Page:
Inmates complete program in traditional carving - KUAM.com-KUAM News: On Air. Online. On Demand.

Inmates complete program in traditional carving

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It's a story we brought to you earlier this year and it generated plenty of positive response from you in the community ready to place your orders. In a ceremony earlier this week, three inmates at the Department of Corrections received their certificates of completion in an "Art of Carving and Furniture Making Class."  

The program was made possible through the Council of Arts and Humanities who are also celebrating Arts and Humanities Month.

Master Carver Robert Taitano said, "I'm happy to teach anybody that wants to learn." He is passing his craft to the underserved; those like Macky Demei, an inmate at the Department of Corrections. "I show them what i can do. If they learn what i do, they can make money when they get out," he shared.

Macky and his two classmates made these ifit masterpieces. Macky already had a background in carving, as he said, "For me, it's something that runs in the family. My grandfather did it. My father helped. Mr. Taitano start up his shop. And I guess I'm like the third generation carver."

This work of art took him six hours, as Macky explained, "I chose flowers because it represents the island's beauty, and then I chose the shape of the latte stone because it represents strength. So it kind of looks rugged from a far view, but when you get closer you can see the beauty of it."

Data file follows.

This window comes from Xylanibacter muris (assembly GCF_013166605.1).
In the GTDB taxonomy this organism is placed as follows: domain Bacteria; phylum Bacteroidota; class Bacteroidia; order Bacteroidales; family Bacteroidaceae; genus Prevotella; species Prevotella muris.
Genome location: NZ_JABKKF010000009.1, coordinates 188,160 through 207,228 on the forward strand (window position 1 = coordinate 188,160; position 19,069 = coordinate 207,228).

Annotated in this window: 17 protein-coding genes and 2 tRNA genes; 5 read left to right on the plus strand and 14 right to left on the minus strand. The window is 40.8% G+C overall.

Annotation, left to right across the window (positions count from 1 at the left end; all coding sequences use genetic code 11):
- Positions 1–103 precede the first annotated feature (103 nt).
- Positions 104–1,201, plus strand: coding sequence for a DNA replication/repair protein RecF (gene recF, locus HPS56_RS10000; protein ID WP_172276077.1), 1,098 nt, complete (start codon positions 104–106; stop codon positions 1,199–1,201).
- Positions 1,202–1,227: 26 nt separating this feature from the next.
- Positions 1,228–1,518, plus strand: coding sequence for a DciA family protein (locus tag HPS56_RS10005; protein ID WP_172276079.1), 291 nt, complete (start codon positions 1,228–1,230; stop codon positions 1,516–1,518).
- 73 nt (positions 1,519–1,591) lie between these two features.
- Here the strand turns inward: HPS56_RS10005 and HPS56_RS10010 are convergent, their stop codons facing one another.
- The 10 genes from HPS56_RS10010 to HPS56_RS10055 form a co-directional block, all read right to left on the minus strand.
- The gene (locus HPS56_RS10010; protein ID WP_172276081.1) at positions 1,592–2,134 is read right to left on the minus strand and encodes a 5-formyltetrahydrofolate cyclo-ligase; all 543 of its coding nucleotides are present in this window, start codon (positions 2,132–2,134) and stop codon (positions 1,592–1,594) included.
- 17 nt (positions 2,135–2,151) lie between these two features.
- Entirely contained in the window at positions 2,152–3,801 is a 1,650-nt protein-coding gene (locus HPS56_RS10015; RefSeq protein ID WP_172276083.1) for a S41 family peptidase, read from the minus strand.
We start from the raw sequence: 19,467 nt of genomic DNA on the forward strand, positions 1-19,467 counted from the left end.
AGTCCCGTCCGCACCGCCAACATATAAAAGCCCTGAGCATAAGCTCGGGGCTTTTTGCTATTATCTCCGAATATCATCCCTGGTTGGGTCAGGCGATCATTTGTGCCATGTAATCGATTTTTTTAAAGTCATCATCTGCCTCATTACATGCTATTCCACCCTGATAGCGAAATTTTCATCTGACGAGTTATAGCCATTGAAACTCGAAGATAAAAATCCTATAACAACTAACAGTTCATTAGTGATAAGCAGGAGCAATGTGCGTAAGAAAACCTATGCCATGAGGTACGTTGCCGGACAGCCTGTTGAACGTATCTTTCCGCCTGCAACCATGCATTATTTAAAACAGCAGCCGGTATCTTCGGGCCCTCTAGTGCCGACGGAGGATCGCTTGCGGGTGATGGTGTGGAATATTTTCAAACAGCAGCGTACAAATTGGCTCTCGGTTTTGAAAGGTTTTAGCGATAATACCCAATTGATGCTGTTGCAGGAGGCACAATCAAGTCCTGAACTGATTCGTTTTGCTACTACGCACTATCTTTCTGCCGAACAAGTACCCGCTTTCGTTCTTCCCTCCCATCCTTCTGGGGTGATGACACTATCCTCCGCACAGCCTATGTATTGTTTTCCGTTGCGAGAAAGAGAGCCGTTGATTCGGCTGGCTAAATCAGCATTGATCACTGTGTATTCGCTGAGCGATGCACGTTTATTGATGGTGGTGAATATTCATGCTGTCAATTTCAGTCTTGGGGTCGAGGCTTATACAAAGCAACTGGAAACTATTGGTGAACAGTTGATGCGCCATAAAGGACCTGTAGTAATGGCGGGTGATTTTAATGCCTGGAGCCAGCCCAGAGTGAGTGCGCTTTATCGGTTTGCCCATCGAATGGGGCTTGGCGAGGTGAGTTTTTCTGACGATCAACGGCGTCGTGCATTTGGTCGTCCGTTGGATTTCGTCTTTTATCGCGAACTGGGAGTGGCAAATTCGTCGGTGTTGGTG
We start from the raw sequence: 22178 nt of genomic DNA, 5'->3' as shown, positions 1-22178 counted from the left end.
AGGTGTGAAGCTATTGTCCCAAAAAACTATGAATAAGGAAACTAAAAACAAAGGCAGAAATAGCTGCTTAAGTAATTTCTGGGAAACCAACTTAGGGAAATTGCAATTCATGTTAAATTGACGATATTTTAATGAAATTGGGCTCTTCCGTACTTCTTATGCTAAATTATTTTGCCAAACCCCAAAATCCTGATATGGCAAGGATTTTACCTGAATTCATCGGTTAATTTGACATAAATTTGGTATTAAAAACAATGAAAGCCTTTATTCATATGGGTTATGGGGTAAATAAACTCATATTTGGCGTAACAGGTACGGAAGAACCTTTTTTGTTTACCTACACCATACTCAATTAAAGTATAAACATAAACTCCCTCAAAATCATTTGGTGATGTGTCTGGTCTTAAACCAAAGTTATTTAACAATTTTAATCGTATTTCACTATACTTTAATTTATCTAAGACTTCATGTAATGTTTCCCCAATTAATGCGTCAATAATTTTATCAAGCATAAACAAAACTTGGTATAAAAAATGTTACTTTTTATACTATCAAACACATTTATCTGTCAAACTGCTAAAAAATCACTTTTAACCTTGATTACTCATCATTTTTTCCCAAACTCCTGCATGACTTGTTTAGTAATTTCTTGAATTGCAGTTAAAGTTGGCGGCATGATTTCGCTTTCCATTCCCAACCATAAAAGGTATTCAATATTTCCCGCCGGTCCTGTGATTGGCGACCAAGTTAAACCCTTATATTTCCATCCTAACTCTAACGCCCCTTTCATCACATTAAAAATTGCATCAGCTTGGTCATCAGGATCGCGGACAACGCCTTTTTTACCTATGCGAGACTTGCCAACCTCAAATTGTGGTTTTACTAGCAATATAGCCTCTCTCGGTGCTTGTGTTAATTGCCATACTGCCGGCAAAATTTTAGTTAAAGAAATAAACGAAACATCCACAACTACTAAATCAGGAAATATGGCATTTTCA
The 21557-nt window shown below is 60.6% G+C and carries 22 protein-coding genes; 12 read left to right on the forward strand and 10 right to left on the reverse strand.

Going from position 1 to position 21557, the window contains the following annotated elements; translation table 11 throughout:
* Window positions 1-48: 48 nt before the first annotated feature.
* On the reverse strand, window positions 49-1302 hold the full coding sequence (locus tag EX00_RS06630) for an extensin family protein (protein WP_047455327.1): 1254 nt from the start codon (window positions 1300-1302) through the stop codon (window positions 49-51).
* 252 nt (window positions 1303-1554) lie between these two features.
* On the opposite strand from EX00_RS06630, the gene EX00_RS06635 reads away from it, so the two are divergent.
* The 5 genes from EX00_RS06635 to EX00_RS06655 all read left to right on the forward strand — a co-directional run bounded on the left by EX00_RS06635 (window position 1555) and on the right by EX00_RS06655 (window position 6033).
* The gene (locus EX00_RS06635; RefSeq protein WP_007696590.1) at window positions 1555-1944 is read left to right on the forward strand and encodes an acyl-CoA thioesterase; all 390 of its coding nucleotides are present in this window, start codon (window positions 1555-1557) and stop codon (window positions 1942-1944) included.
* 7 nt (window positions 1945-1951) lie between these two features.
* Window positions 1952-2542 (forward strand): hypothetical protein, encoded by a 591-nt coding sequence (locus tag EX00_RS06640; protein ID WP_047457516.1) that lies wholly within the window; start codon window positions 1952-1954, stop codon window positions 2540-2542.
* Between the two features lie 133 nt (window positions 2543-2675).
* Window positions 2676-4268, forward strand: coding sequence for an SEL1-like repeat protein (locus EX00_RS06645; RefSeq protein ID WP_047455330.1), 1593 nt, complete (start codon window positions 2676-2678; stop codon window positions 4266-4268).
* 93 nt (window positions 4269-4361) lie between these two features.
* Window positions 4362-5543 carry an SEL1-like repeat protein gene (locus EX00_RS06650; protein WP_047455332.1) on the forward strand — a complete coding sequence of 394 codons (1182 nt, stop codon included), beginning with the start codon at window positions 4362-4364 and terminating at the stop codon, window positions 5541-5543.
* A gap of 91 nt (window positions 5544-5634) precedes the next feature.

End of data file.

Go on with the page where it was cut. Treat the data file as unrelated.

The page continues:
When KUAM News asked what it means to be able to do carving while he's in jail, he replied simply, "It's good...it helps me clear my mind."

This is just one of the many rehabilitation programs at the prison. DepCor Director Tony Lamorena said, "Our job at DOC is not necessarily just to incarcerate, but it is also equally our responsibility to rehabilitate. So by having this program, this is just the beginning."

The program was made possible through a CAHA grant. These products can be sold and the profits to be used to pay down a prisoner's debt, like child support and restitution. Lamorena said, "While they're here they can pay their debt to society."

Macky has been in jail for the past year, but looks forward to his release in a few months. "So you're going to go work for Mr. Taitano now," we asked Macky, to which he enthusiastically replied with a smile, "Oh, yeah."

Many of you have asked about where you can buy these pieces.

Unfortunately, they're not for sale just yet as DOC and CAHA want to display them in an exhibit first.

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